Sitting on the pier at Fisherman's Wharf eating a delicate, fresh caught piece of fish is where I should be. Sightseeing, and searching for the perfect piece of artwork for our soon-to-be beautiful baby boy, is what I should be doing this weekend. August 3rd will mark my thirtieth year on the planet, and a quick getaway to San Francisco is the way we planned to celebrate. While I should be spending this week leading up to a milestone birthday contemplating the departure of my twenties, I am preparing to embark on a journey of chemotherapy, radiation, and clinical trials instead. As I sit here and watch my best friend endure the modern, amped version of blood-letting (he is undergoing apheresis with the hopes of creating a tumor vaccine from his own monoclonal antibodies) I have a whole new perspective on the wisdom that comes through experience rather than age.
Thirty should bring the sting of a carefree time gone by, and the relief of moving forward to a more rewarding stage of life. Self introspection, confidence, and priorities should be coming into focus. Luckily for me, finding Dow at such a young age gave me these shifts much earlier than anticipated. I am well aware that I have done more living before the age of thirty, than most get to do in a lifetime. Finding a partner who has loved me from the moment we met, truly and unconditionally has given me the courage to do, see, and feel the things most people do not have the tools to practice until much later in life. Together we have put a descent dent in our respective "bucket lists," conquered fears, and found new hobbies. From diving with great whites, African safaris, and tropical getaways to post night shift breakfast dates, friendly get-togethers, and everything in-between we have run the gamut of experiences. Good ones, bad ones, some that make for great stories, and some that should never be repeated. Just when I thought there wasn't anything we hadn't done together, a brain tumor shows up to give us the ultimate lesson in life experience.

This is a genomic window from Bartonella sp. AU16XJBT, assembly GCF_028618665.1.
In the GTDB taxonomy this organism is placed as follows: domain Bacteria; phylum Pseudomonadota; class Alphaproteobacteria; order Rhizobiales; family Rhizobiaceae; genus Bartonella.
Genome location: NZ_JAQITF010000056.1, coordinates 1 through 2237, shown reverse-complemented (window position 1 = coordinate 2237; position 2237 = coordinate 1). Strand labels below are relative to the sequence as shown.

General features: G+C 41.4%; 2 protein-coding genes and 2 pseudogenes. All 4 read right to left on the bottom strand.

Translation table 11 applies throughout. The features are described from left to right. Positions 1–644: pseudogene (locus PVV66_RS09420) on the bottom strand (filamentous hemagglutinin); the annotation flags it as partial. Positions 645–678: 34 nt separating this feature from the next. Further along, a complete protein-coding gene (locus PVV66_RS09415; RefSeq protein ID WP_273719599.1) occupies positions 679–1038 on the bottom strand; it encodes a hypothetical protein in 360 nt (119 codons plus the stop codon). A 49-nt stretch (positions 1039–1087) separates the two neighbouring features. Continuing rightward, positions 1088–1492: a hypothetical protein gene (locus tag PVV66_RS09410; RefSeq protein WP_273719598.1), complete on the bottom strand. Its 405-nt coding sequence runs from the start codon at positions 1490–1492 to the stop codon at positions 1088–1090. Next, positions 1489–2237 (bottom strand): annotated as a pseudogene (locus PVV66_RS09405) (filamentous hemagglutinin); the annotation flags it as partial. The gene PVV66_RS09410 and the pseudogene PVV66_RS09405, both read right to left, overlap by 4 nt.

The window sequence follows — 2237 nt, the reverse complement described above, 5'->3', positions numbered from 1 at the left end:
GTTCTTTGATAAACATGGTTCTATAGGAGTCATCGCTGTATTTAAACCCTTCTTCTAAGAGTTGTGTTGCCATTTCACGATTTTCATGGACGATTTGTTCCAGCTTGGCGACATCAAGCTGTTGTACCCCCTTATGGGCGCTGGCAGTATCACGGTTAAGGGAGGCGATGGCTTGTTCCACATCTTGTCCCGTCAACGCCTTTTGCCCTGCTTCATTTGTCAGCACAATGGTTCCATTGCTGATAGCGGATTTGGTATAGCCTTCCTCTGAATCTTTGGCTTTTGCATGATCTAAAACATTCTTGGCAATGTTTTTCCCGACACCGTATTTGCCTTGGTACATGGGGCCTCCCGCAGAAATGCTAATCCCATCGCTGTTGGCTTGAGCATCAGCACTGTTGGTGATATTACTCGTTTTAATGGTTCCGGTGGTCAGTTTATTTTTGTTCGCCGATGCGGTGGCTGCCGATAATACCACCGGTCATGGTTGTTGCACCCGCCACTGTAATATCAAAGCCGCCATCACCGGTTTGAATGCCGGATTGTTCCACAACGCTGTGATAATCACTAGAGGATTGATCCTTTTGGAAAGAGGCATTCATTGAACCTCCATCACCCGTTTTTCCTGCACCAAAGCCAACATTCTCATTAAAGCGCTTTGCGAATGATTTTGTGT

When most thirty year-olds fear the appearance of wrinkles, a slowing metabolism, finding someone to settle down with, job security, etc. My superficial fears have been replaced by the reality of possibly being a single mother to two very young children, an immuno-comprimised spouse, and the paralyzing thoughts of spending the rest of my years alone. When I should be basking in the glow of my second pregnancy, I am more tortured by the fear the internal stress I feel is leaving an imprint on our innocent, unborn baby. I feel a sense of overwhelming guilt that November will bring not only pure joy, but more responsibilities only to compound the newfound ones.
I am finished lamenting the hand we have been dealt, and I am now in a position to embrace our new life and cling to it with passion. Today is much more appreciated, and every moment is tucked into my memory. Our getaway has been only postponed, not cancelled. Due to the circumstances, my wonderful husband, even in his semi-fragile state has made arrangements for dinner at our favorite local restaurant with a special menu just for us to accommodate the new dietary guidelines he must follow. We have always shared a love of fine dining. So while this gesture may seem self-serving, it's the perfect gift for us to add to arsenal of wisdom inducing experiences.
I wrote this original entry on Wednesday. Today we got word from Washington University that Dow's tumor tested positive for a particular receptor, which qualifies him for even more treatment options later on down the road. Only 30% of GBM patients test positive for this receptor! This is great news, and the best birthday present I could have received this weekend.